Who am I?

My name is Jörgen Hartogs. I have been living and working in Ireland since 2003 and have provided guided walking tours in Dublin, including the Wicklow Mountains, Belfast and Cork.
I currently provide walking tours in Cork and the South Cork region, but I’m also available to tour operators and tour companies to provide guided tours.

I have also completed a diploma at University College Cork in Local and Regional Studies. You’ll find more on that course here: https://irishhistoryfiles.wordpress.com/ucc-dlrs
.

As a native Dutch, Flemish and German speaker I also have fluent, near native, level English and a working knowledge of Irish, Afrikaans, Latin, Swedish and Norwegian.
I provide translations to and from German, Dutch, English and Flemish, but I have also translated documents from Swedish, Norwegian, Latin, Afrikaans and Irish into English, though I do not offer translations the other way round as I believe in quality above everything else and I would not rate my proficiency levels in those languages sufficient yet. Hopefully I will be able to improve this in the coming years.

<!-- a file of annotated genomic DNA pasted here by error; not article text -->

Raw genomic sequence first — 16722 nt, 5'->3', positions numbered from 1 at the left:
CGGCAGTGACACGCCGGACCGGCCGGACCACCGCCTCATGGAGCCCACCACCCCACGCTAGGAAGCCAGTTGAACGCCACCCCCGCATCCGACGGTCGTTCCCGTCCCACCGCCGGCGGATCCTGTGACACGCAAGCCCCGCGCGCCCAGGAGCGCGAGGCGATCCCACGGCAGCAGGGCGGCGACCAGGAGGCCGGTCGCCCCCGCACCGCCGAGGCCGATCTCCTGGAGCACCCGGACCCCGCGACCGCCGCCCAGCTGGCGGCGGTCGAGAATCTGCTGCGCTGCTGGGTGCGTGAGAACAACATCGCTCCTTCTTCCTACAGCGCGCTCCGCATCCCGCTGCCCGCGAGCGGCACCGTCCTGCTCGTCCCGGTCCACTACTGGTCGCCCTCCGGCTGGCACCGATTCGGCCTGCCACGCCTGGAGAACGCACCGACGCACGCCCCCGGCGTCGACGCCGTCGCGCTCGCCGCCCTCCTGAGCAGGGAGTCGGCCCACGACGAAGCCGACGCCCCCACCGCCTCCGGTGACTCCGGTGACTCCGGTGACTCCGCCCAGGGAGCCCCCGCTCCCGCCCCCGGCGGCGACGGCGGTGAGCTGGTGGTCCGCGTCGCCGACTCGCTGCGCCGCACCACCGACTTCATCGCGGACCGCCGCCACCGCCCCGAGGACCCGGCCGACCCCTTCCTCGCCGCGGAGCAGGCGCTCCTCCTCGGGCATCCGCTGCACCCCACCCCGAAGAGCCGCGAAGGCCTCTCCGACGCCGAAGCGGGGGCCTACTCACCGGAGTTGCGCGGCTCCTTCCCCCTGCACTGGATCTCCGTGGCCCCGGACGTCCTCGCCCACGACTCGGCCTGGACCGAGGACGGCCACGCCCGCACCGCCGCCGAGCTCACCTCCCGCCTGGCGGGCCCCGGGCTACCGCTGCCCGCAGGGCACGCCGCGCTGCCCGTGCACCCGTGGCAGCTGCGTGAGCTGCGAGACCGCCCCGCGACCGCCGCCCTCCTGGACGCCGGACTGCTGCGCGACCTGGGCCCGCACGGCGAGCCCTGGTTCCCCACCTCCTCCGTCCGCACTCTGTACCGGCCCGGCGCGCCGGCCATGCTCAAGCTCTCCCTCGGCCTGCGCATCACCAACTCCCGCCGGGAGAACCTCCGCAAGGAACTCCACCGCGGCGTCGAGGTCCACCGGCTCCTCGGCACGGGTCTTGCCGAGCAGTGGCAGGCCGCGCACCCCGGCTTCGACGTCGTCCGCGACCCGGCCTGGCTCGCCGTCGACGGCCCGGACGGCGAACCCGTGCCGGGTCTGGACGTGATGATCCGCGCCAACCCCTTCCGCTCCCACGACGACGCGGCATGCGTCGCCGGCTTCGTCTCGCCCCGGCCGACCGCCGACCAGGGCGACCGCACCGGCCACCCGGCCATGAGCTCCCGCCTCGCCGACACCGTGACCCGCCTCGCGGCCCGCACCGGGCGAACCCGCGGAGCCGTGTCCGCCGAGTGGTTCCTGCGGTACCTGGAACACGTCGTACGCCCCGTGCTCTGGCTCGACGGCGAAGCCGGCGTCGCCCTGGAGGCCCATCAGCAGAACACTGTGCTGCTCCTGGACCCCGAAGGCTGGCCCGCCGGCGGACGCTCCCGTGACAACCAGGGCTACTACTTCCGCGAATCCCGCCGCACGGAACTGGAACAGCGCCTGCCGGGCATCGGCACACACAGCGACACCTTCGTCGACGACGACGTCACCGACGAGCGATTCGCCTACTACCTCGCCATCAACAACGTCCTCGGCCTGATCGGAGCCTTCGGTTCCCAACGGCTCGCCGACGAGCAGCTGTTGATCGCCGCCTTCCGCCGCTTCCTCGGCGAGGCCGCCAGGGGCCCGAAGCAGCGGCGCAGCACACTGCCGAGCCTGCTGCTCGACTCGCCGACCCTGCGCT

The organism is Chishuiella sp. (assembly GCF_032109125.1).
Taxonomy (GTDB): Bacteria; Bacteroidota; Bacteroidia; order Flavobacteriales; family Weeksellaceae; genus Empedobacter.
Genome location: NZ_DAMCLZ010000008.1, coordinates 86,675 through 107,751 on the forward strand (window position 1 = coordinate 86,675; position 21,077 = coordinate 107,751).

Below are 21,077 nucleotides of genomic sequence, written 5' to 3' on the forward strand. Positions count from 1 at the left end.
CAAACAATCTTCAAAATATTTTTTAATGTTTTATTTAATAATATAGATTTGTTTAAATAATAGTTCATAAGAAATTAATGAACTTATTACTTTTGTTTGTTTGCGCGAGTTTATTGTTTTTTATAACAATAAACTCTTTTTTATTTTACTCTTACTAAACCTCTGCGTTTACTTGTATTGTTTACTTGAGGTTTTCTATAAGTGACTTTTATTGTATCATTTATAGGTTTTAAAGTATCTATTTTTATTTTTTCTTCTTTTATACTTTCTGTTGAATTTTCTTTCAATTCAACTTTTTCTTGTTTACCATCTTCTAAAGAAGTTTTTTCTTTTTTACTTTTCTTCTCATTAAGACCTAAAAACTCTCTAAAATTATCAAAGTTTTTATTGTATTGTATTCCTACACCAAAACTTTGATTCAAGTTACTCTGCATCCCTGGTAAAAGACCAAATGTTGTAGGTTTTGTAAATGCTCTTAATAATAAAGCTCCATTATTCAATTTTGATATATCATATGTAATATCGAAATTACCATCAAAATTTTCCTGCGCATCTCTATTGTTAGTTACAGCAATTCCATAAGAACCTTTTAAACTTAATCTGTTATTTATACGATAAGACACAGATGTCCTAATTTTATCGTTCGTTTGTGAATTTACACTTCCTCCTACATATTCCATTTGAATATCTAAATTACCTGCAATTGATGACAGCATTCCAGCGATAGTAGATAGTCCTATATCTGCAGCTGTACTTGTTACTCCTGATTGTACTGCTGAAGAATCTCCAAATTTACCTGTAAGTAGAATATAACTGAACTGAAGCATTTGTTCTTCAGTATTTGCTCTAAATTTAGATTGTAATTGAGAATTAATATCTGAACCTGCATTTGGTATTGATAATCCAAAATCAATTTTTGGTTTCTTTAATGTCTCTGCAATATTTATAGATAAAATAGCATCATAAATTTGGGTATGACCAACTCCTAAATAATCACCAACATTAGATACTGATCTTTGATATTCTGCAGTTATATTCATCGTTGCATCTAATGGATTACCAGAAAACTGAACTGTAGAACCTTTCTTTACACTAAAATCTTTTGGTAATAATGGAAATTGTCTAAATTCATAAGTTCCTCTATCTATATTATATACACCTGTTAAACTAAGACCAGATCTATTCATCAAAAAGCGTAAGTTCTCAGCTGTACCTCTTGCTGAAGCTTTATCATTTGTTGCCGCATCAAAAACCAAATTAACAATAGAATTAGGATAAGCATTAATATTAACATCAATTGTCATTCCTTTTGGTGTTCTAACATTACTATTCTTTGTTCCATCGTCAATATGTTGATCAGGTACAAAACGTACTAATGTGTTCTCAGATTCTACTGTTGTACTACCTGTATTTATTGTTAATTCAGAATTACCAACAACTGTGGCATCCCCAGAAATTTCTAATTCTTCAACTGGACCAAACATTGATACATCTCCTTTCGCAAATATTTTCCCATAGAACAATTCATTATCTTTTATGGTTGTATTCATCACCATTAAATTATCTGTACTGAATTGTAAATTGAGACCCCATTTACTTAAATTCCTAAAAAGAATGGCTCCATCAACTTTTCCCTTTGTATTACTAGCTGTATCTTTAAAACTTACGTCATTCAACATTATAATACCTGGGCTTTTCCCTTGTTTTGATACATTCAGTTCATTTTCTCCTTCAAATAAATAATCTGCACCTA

Diploma Local History and regional studies Qualifications:

Diploma, NFQ Level: Level 6

This course develops skills for those interested in local and regional studies, integrating approaches used by archaeologists, folklorists, geographers and historians. It is a study of the information that can be gleaned from documents, maps, museum collections and field-monuments. A wide range of teaching methods are used including weekly lectures, workshops, tutorials and field trips and students are encouraged to learn and research independently and to develop critical and analytical skills, which will support students when producing an original dissertation in year two. Students will employ diverse research methods and methodologies and engage with primary and secondary sources. At the end of the course students will have learned to differentiate between the research methodologies employed by a range of disciplines that work under the unifying theme: the significance of locality and region as a basis for study.

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